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How To Make Experience Count for Something

November 17, 2014| Von Mo Tooker | L/H General Industry, P/C General Industry | English

I talked about "snap and stick behavior" in my last blog post: how the decision making process can be wrecked by participants not taking on board the multiple perspectives available to them. I also explained the way Gen Re’s people are working to change the way they behave in meetings to eliminate what’s termed the confirmation bias (or first conclusion bias).

This time, in a similar context, I want to discuss our work on the part that experience and expertise play in decision making.

We take it for granted that as risk professionals we constitute an industry of experienced experts - the intellectual capital of our people is one of the most important ingredients in the mix when it comes to creating effective re/insurance products.

But how does experience relate to expertise? Or more precisely, how does experience ultimately become expertise?

The natural way for us to encode insights from experience into long-term memory is to store a summary of the gist of what happened and tag it with information about how the experience made us feel, along with some specific representations of the stand-out features of the experience.

It’s really a casual approach to encoding learning from experience that doesn’t capture sufficient cause and effect detail.  It’s dangerous because this long-term memory attached to potentially incorrect or misleading data can leave us open to making bad decisions in the future.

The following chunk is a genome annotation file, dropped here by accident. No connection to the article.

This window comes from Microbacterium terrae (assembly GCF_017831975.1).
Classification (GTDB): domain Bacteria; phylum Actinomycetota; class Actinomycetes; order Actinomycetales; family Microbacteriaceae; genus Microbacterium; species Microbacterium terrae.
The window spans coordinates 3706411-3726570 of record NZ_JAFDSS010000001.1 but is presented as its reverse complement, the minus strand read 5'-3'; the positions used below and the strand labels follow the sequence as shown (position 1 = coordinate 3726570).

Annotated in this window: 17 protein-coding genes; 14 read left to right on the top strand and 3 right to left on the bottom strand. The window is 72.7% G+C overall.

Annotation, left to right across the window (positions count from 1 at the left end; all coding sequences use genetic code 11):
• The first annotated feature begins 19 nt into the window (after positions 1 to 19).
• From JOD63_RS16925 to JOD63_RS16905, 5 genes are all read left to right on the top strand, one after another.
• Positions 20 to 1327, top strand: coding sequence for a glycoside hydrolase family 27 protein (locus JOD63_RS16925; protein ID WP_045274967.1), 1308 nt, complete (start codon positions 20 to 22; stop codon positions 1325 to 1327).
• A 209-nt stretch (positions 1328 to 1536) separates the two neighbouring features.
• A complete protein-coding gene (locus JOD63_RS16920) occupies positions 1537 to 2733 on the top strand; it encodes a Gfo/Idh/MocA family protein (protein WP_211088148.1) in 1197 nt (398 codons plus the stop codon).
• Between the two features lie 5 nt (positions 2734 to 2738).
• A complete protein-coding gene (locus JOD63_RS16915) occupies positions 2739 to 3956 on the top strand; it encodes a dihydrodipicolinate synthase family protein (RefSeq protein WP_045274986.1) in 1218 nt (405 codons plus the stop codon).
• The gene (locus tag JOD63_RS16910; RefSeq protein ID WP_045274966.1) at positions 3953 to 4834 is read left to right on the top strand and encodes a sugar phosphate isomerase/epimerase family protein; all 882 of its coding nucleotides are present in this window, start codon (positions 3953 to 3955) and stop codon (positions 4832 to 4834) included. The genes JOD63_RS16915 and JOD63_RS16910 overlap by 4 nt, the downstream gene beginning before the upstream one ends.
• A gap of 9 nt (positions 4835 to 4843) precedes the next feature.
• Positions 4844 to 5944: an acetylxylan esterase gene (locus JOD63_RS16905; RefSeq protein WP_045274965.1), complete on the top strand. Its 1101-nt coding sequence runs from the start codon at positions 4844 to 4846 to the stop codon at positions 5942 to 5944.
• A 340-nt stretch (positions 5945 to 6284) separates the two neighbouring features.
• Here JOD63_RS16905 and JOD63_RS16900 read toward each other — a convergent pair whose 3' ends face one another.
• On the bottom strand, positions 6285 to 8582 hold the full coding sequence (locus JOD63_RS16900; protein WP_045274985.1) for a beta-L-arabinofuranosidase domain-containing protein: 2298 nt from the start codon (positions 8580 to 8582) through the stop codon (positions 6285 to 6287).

At Gen Re we’ve decided that conducting post-mortems on significant decisions is one way of deriving sharper expertise from shared experiences. Using what we’ve learned from the latest neuroscience around decision making, we’re starting to introduce a debriefing framework into the decision making process.

We think that by analyzing the root cause of an outcome we should be able to make some improvements to the process itself.

So now debrief meetings involve participants sharing what went well and what didn’t go so well to make sure that we crystallize, document and codify the detail of the learning experience. If decision makers absorb their lessons more deeply during a debriefing, we think they will retrieve a more reliable version at a later date.

We continue to extract additional learnings from our introduction of debriefs.  We look forward to having a more in-depth conversation with you about how the Human Element impacts your organization.


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